Top five upcoming changes that could affect the fleet industry in 2018
Whether it’s the upcoming changes to first-year Vehicle Excise Duty (VED), updated Company Car Tax (CCT) rates or clean air zones, there’s lots of upcoming legislation changes for fleet operators to consider in 2018.
To help you out, we’ve pulled everything you need to know together into one place – here’s all the new stuff that’s coming into force this year, and how it could affect the fleet industry.
Diesel has received a lot of bad press over the last year or so, culminating in Philip Hammond’s Autumn Budget when he announced a tax hike for new diesels was on the way.
From 1 April 2018, new diesels will face higher first-year VED rates if they fail to meet the latest RDE2 emissions standard. The table below shows how much you can expect first-year VED to rise.
|CO2 (g/km)||Pre-April 2018 first-year VED rate||Post-April 2018 first-year VED rate|
(for diesels not meeting RDE2 standards)
|1 - 50||£10||£25|
|51 - 75||£25||£105|
|76 - 90||£100||£125|
|91 - 100||£120||£145|
|101 - 110||£140||£165|
|111 - 130||£160||£205|
|131 - 150||£200||£515|
|151 - 170||£500||£830|
|171 - 190||£800||£1,240|
|191 - 225||£1,200||£1,760|
|226 - 255||£1,700||£2,070|
It’s worth noting that the standard yearly rate of £140 is unaffected by the changes, and the changes don’t apply to vans.
RDE2 emissions testing
RDE2 stands for Real Driver Emissions step 2, and is part of the new Worldwide Harmonised Light Vehicles Test (WLTP) Procedure. It was introduced in September 2017, and it will become mandatory for all cars to undergo the test from September 2018.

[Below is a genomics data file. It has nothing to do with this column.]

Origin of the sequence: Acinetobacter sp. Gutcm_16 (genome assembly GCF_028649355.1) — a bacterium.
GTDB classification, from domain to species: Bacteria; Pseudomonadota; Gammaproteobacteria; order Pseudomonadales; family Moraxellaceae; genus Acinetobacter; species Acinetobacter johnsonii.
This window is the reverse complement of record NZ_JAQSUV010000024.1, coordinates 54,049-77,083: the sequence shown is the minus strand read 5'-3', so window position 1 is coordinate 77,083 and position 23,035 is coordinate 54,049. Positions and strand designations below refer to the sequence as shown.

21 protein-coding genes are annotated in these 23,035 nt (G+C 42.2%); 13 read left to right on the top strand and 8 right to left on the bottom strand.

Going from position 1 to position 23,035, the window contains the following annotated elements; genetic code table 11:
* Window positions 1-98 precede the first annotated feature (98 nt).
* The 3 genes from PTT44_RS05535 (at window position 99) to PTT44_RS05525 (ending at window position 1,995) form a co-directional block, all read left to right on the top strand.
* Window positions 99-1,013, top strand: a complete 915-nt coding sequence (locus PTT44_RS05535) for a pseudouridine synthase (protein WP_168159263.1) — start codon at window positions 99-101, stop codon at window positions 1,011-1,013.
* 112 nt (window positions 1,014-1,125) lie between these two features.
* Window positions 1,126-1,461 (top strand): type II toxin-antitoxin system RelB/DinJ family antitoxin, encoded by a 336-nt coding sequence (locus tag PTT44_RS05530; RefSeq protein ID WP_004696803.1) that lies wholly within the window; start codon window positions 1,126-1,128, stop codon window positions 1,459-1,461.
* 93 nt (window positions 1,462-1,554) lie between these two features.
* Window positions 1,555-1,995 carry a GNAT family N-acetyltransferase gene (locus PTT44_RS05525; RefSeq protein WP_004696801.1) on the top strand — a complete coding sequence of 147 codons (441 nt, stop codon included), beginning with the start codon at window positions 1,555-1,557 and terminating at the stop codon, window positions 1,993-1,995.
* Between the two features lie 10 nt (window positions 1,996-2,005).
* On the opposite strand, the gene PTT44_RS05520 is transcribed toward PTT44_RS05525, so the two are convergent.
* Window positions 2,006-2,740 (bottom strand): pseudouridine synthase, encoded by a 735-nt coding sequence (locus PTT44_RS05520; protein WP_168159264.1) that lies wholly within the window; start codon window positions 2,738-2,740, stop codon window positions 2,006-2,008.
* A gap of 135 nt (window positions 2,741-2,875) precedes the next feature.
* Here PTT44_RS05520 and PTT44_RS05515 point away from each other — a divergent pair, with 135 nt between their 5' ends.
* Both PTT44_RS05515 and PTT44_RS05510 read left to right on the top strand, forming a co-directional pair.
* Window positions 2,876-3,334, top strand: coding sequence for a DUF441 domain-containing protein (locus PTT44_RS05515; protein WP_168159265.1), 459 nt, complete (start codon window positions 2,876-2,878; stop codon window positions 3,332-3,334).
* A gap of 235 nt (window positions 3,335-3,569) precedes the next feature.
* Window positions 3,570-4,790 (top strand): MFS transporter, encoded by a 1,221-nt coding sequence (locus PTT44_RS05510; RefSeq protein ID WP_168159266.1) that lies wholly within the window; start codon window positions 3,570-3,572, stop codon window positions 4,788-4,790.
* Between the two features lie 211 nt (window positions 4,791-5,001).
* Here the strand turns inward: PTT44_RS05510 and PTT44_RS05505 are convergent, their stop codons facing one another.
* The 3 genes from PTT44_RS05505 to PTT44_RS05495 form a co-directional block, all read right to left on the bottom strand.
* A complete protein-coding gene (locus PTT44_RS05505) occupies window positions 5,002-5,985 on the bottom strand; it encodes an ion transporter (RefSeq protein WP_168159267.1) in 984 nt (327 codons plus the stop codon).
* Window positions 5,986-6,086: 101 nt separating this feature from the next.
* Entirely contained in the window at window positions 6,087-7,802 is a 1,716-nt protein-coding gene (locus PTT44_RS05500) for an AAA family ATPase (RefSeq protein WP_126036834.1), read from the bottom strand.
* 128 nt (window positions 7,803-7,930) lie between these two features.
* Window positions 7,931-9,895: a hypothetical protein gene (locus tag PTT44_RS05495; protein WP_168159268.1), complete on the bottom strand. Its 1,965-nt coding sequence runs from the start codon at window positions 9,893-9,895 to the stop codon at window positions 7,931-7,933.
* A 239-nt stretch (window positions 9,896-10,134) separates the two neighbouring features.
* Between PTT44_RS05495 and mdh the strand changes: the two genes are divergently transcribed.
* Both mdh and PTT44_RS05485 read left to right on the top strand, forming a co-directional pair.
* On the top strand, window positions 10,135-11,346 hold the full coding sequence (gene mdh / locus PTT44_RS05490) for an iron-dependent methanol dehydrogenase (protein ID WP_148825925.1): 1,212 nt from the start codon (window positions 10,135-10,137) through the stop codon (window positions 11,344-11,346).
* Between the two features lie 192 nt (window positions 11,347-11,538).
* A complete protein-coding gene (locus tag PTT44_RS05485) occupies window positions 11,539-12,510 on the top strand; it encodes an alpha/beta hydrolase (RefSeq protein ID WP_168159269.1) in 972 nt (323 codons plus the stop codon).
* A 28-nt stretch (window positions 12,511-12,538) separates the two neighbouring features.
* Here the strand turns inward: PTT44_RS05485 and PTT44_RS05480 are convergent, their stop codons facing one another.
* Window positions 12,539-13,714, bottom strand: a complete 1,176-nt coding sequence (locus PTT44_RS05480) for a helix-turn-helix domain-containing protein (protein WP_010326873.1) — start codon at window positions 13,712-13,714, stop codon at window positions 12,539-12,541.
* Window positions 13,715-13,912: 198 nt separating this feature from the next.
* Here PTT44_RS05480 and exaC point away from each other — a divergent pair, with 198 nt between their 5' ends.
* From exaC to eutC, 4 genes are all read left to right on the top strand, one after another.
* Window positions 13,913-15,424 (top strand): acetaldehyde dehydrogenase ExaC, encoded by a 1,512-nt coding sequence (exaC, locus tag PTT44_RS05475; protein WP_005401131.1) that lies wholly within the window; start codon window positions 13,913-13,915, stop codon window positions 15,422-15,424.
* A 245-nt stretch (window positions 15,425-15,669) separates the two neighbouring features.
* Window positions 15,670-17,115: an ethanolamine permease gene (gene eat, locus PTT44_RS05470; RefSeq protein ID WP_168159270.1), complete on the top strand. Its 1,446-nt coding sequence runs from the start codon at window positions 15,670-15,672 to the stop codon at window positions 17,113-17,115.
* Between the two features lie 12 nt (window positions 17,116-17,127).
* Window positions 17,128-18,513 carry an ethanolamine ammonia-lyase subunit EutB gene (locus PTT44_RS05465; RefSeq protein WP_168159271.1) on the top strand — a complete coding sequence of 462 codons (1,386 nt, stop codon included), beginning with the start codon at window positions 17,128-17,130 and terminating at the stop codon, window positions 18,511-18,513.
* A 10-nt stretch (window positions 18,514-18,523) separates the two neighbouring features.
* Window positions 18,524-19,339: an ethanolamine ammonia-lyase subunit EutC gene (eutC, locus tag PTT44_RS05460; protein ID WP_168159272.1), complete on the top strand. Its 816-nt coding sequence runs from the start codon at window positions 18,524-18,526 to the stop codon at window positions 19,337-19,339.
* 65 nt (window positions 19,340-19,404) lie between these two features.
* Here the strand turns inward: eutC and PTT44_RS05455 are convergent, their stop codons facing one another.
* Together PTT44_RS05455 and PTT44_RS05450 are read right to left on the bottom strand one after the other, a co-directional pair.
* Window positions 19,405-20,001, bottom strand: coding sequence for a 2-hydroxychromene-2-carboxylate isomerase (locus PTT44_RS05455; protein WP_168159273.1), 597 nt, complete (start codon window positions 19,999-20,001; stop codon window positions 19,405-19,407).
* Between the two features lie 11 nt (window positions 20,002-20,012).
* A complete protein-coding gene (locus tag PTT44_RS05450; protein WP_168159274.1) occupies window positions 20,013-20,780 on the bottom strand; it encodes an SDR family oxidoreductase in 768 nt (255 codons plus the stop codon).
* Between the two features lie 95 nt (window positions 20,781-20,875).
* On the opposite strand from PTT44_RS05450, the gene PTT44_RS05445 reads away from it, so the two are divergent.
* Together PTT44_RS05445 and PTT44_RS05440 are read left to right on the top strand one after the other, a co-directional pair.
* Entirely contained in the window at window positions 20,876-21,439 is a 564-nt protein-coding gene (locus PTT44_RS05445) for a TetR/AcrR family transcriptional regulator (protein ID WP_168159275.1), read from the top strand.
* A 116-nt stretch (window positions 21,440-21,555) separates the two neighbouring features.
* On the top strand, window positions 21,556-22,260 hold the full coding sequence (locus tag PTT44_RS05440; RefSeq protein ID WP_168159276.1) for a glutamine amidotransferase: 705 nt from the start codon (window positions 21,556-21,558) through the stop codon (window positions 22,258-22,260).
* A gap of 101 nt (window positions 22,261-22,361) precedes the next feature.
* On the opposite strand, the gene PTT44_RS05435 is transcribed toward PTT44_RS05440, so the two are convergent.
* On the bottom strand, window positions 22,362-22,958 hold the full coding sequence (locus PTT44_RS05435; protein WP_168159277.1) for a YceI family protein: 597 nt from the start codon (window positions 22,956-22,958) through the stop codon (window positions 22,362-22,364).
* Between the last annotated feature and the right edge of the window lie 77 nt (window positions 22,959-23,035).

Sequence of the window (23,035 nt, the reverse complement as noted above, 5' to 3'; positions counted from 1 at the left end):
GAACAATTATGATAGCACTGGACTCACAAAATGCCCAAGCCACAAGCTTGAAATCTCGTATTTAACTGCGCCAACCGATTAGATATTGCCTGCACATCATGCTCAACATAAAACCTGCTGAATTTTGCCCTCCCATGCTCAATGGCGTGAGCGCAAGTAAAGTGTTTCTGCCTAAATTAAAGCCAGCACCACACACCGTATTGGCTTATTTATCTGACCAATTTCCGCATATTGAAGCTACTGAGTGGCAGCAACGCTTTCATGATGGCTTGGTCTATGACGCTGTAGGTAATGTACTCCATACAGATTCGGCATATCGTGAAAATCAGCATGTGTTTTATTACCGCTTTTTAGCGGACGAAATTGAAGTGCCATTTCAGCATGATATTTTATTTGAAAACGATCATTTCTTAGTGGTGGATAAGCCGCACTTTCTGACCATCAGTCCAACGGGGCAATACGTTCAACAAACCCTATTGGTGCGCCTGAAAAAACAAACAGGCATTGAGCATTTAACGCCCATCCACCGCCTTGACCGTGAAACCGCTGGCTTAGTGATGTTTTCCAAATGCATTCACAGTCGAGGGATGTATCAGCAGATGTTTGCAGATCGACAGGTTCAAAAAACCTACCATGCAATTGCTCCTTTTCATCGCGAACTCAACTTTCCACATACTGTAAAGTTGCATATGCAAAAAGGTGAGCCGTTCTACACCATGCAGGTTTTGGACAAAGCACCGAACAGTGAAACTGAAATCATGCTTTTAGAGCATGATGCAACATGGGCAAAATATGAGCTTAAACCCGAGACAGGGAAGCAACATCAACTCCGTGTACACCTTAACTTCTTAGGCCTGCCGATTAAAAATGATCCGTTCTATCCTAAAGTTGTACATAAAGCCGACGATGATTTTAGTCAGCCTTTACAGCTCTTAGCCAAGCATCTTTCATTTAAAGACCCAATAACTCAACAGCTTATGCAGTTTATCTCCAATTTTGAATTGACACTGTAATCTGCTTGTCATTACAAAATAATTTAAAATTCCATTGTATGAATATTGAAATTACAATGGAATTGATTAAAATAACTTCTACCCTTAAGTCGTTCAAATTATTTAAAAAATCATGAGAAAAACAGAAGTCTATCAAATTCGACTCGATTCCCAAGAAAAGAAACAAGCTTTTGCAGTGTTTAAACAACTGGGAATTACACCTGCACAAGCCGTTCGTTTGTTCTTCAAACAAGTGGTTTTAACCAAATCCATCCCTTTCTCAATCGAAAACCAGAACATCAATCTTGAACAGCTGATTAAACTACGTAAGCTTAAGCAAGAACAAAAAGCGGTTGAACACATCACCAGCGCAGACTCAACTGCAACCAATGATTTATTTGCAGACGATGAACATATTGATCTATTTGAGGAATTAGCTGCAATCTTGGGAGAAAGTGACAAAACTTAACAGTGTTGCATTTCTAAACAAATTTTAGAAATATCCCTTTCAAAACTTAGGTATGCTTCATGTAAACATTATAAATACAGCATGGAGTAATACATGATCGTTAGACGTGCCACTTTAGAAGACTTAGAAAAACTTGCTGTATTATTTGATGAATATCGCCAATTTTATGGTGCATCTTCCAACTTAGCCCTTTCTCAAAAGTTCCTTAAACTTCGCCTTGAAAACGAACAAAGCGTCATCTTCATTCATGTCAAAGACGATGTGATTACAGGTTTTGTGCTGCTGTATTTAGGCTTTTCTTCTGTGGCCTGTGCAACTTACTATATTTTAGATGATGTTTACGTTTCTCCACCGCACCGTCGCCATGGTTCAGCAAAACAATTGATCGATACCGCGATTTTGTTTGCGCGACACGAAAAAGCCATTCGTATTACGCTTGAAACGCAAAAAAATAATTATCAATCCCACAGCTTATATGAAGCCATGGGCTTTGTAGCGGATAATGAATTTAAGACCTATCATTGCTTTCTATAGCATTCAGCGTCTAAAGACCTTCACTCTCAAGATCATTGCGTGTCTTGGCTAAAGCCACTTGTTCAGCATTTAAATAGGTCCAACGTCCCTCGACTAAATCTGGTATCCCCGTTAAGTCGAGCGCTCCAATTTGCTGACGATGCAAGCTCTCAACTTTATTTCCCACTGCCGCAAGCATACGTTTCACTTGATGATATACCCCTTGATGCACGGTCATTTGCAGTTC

In his Autumn Statement, the chancellor announced that these figures will replace the New European Driving Cycle (NEDC) from 2020 and be used for calculating future VED and CCT rates.
The government is also currently consulting on new regulations to require manufacturers to display WLTP figures to customers, instead of NEDC ones.
Company Car Tax
In addition to the VED tax increase, Company Car Tax (CCT) will be upped from 3% to 4% for diesel cars. This will apply to all diesels registered on or after January 1 1998, which don’t have a registered NOx emission value.
It’ll also affect any car registered after the same date if its registered NOx emission value exceeds RDE2 standards.
Fuel Duty for petrol and diesel cars has been frozen at 57.95 pence per litre since March 2011. A rise in line with inflation was expected at the last budget, but the chancellor froze it for another year. This means it will remain at 57.95p until at least April 2019.
Clean Air Zones
As well as a proposed ban on the sale of new diesel and petrol vehicles by 2040, the government’s air quality plan consultation last year included a list of potential local authorities that will are eventually set to become Clean Air Zones.
As well as London’s Ultra Low Emission Zone (expected 2019), Nottingham, Leeds, Derby, Southampton and Birmingham must all introduce clean air zones by 2019. The remaining 23 will have to reveal any plans for toxin taxes and restrictions by the end of the year, too.
Although the government has repeatedly said that ‘toxin taxes’ should only be used as a last resort, the zones will mean that some of the most polluting vehicles could be subject to restrictions from 2019.